# Logarithms

• Jan 2nd 2010, 05:12 PM
ntrantrinh
Logarithms
Hi everyone,

I've been given about 15 questions to work on over the holiday and I'm still in the progress of solving them. But there are a few I really cannot solve.

1. $\displaystyle log_3 8 = p$ and $\displaystyle log_3 5 = q$, express $\displaystyle log 5$ in therms of p and q
2. If $\displaystyle a = log_7 (11 - 6 \sqrt{2})$ and $\displaystyle b = log_7 (45 + 29 \sqrt{2})$, find $\displaystyle 3a + 2b$ in simplest form
3. Solve the equation $\displaystyle log_2 x + log_4 x + log_8 x = 11$

• Jan 2nd 2010, 05:57 PM
ANDS!
#1 I'm not sure about so I'll leave that to someone else. Some trick that is escaping me at the moment.

#2 Remember:

$\displaystyle \log_{a}x^r=r\log_{a}x$ Apply the appropriate exponents, multiply out and use your properties of addition for logarithms to further simplify.

#3 Is where we want to use the change of base rule:

$\displaystyle \log_{a}b=\frac{\log_{c}b}{\log_{c}a}$

In this instance, we want to change the log base 4 and log base 8 into something that we can merge with our log base 2. Seeing as 4 and 8 are powers of 2, this seems like an appropriate way to go:

$\displaystyle \log_{2}x+\frac{\log_{2}x}{\log_{2}4}+\frac{\log_{ 2}x}{\log_{2}8}=11$
$\displaystyle \log_{2}x+\frac{\log_{2}x}{2}+\frac{\log_{2}x}{3}= 11$

$\displaystyle \frac{6\log_{2}x+3\log_{2}x+2\log_{2}x}{6}=11$

$\displaystyle 11\log_{2}x=66$

$\displaystyle \log_{2}x=6$

$\displaystyle 2^6=x$

$\displaystyle x=64$
• Jan 2nd 2010, 06:33 PM
Sudharaka
Dear ntrantrinh,

In the file attached below I have answered the first part. Please don't hesitate to reply me if you find the attachment unreadable, or if you have any further questions.

By the way we could try the second part if you would tell us what do you mean by sqrt[29]2

Hope this helps.
• Jan 2nd 2010, 07:18 PM
ntrantrinh
Quote:

Originally Posted by Sudharaka
Dear ntrantrinh,

In the file attached below I have answered the first part. Please don't hesitate to reply me if you find the attachment unreadable, or if you have any further questions.

By the way we could try the second part if you would tell us what do you mean by sqrt[29]2

Hope this helps.

I meant $\displaystyle \sqrt[29]{2}$ sorry i'll correct that now.
• Jan 2nd 2010, 10:03 PM
Soroban
Hello, ntrantrinh!

Here's my approach to #3 . . .

Quote:

3. Solve the equation: .$\displaystyle \log_2 x + \log_4 x + \log_8 x \:=\: 11$ .[1]

Let: .$\displaystyle \log_2x \,=\,P \quad\Rightarrow\quad x\:=\:2^P$ .[2]

Let: .$\displaystyle \log_4x \,=\,Q \quad\Rightarrow\quad x\:=\:4^Q \:=\:(2^2)^Q \:=\:2^{2Q}$ .[3]

Let: .$\displaystyle \log_8x \,=\,R \quad\Rightarrow\quad x \:=\:8^R \:=\:(2^3)^R \:=\:2^{3R}$ .[4]

Equate [2] and [4]: .$\displaystyle 2^P \:=\:2^{3R} \quad\Rightarrow\quad P \:=\:3R \quad\Rightarrow\quad \log_2x \:=\:3\log_8x$

Equate [3] and [4]: .$\displaystyle 2^{2Q} \:=\:2^{3R}\quad\Rightarrow\quad 2Q \:=\:3R \quad\Rightarrow\quad Q \:=\:\tfrac{3}{2}R \quad\Rightarrow\quad \log_4x \:=\:\tfrac{3}{2}\log_8x$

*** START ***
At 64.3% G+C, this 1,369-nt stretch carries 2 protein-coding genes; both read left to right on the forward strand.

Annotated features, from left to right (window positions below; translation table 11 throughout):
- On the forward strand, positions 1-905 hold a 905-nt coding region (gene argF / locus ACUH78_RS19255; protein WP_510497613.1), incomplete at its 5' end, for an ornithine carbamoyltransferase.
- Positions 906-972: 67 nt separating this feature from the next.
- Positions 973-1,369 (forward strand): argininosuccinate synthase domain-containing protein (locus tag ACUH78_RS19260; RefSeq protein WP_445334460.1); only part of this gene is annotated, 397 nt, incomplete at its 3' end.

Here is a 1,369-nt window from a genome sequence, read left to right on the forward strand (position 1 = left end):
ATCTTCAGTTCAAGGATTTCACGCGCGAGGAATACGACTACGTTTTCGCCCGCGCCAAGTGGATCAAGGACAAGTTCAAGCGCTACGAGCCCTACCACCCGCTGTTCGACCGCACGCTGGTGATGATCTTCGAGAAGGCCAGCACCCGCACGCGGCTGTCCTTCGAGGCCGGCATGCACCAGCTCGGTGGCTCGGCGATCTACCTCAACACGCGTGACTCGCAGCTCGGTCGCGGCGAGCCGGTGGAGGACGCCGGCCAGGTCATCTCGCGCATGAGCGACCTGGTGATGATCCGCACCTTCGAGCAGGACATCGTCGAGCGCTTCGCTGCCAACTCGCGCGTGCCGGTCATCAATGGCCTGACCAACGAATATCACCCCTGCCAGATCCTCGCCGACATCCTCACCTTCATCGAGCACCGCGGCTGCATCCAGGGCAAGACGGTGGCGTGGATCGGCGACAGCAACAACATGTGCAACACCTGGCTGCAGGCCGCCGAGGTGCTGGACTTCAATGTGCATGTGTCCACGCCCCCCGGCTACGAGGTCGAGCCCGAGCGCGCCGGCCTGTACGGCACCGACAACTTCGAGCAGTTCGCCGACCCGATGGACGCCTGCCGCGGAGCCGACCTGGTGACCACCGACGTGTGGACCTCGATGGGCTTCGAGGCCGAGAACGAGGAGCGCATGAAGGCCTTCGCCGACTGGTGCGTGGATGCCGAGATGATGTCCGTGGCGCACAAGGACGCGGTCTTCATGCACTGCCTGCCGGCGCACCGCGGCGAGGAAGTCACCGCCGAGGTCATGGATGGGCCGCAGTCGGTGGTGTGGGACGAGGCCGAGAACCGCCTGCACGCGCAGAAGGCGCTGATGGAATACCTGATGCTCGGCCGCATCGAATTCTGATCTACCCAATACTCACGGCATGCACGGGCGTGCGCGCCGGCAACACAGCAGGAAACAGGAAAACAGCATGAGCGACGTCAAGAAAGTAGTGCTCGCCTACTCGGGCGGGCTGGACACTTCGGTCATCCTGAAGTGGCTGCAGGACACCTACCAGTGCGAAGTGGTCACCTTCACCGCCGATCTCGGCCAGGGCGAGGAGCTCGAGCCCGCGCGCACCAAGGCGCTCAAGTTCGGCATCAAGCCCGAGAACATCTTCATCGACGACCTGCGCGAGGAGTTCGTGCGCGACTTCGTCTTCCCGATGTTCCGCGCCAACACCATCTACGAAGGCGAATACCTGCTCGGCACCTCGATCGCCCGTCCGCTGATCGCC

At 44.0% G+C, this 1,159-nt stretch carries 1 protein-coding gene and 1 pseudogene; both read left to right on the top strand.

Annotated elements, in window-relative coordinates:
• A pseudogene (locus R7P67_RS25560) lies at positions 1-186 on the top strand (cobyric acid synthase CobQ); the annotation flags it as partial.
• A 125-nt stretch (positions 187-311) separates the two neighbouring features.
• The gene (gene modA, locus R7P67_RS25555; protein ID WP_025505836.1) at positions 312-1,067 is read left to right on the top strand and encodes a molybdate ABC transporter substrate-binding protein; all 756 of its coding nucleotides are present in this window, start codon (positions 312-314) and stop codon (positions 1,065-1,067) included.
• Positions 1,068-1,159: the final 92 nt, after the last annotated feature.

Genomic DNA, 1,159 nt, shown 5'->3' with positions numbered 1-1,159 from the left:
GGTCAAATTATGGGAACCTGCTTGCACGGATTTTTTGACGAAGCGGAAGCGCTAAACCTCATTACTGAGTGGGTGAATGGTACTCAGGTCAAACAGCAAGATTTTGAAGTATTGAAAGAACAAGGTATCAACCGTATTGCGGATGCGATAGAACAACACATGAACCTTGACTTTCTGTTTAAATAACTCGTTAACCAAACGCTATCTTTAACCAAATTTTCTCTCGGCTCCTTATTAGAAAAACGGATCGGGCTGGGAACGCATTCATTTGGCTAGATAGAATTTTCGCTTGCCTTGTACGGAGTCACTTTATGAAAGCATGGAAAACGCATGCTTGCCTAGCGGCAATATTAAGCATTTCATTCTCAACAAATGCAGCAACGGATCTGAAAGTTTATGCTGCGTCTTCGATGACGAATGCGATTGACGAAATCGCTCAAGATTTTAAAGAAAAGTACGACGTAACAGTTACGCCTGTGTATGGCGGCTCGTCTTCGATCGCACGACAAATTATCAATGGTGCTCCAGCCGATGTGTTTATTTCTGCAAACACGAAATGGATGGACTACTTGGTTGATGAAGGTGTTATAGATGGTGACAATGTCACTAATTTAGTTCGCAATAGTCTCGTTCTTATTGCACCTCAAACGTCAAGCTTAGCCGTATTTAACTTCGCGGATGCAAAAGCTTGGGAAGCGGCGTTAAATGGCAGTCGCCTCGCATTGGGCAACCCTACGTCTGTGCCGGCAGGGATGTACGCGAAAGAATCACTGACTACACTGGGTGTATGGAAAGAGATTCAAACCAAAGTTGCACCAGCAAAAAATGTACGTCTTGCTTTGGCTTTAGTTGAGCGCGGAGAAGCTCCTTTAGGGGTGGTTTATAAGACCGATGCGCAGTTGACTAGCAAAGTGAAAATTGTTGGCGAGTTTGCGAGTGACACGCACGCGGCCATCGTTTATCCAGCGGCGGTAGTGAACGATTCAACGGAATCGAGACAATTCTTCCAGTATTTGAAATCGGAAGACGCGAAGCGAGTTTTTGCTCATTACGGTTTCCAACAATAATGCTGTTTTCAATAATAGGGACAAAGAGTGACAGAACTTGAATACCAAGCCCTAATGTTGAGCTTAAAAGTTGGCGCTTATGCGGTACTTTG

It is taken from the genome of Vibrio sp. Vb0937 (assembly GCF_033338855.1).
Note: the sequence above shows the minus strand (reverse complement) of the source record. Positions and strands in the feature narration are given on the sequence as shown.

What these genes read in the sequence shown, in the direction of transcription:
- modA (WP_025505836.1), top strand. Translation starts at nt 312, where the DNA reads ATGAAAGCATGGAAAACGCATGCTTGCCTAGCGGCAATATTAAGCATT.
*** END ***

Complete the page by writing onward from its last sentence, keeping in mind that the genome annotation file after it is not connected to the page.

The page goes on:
Substitute into [1]: .$\displaystyle 3\log_8x + \tfrac{3}{2}\log_8x + \log_8x \:=\:11 \quad\Rightarrow\quad \tfrac{11}{2}\log_8x \:=\:11$

Therefore: .$\displaystyle \log_8x \:=\:2\quad\Rightarrow\quad x \:=\:8^2 \quad\Rightarrow\quad\boxed{ x \:=\:64}$

• Jan 2nd 2010, 10:12 PM
Drexel28
Alternatively to Soroban. $\displaystyle \log_2(x)+\log_4(x)+\log_8(x)=\frac{\ln(x)}{\ln(2) }+\frac{\ln(x)}{\ln\left(2^2\right)}+\frac{\ln(x)} {\ln\left(2^3\right)}$$\displaystyle =\frac{6\ln(x)}{6\ln(2)}+\frac{3\ln(x)}{6\ln(x)}+\ frac{2\ln(x)}{6\ln(x)}=\frac{11\ln(x)}{6\ln(2)}$. Therefore our equation reduces to $\displaystyle \frac{11\ln(x)}{6\ln(2)}=11\implies \ln(x)=6\ln(2)=\ln\left(2^6\right)\implies x=2^6=64$
• Jan 5th 2010, 06:07 PM
ntrantrinh
Hi everyone, thanks for the solutions.
I'm still having some difficulties with the 1st and 2nd question.

Any guidance would be greatly appreciated :)
• Jan 6th 2010, 12:28 AM
Sudharaka
Dear ntrantrinh,

Please clarify about what problems you are having with the first and second parts. We will try to help.
• Jan 6th 2010, 09:31 AM
Soroban
Hello, ntrantrinh!

Here's #2 . . .

Quote:

If . $\displaystyle \begin{array}{ccc}a &= &\log_7 (11 - 6 \sqrt{2}) \\ b &=& \log_7 (45 + 29 \sqrt{2}) \end{array}$ . .find $\displaystyle 3a + 2b$ in simplest form.

We note that: .$\displaystyle \begin{array}{ccccccc}a & = &\log(11-6\sqrt{2}) &=& (3-\sqrt{2})^2 \\ b &=& \log_7(45 + 29\sqrt{2}) &=& (3+\sqrt{2})^3 \end{array}$

Then: .$\displaystyle 3a+2b \;=\;3\log_7(3-\sqrt{2})^2 + 2\log_7(3-\sqrt{2})^3$

. . . . . . . . . . $\displaystyle =\;6\log_7(3=\sqrt{2}) + 6\log_7(3+\sqrt{2})$

. . . . . . . . . . $\displaystyle =\;6\bigg[\log_7(3-\sqrt{2}) + \log_7(3+\sqrt{2})\bigg]$

. . . . . . . . . . $\displaystyle =\;6\,\log_7\!\bigg[(3-\sqrt{2})(3+\sqrt{2})\bigg]$

. . . . . . . . . . $\displaystyle =\;6\,\underbrace{\log_7(7)}_{\text{This is 1}}$

. . . . . . . . . . $\displaystyle =\; 6$

• Jan 10th 2010, 04:39 PM
ntrantrinh
Quote:

Originally Posted by Soroban
Hello, ntrantrinh!

Here's #2 . . .

We note that: .$\displaystyle \begin{array}{ccccccc}a & = &\log(11-6\sqrt{2}) &=& (3-\sqrt{2})^2 \\ b &=& \log_7(45 + 29\sqrt{2}) &=& (3+\sqrt{2})^3 \end{array}$

Then: .$\displaystyle 3a+2b \;=\;3\log_7(3-\sqrt{2})^2 + 2\log_7(3-\sqrt{2})^3$

. . . . . . . . . . $\displaystyle =\;6\log_7(3=\sqrt{2}) + 6\log_7(3+\sqrt{2})$

. . . . . . . . . . $\displaystyle =\;6\bigg[\log_7(3-\sqrt{2}) + \log_7(3+\sqrt{2})\bigg]$

. . . . . . . . . . $\displaystyle =\;6\,\log_7\!\bigg[(3-\sqrt{2})(3+\sqrt{2})\bigg]$

. . . . . . . . . . $\displaystyle =\;6\,\underbrace{\log_7(7)}_{\text{This is 1}}$

. . . . . . . . . . $\displaystyle =\; 6$

how did you get those logs to equal $\displaystyle (3-\sqrt{2})^2$ and $\displaystyle (3+\sqrt{2})^3$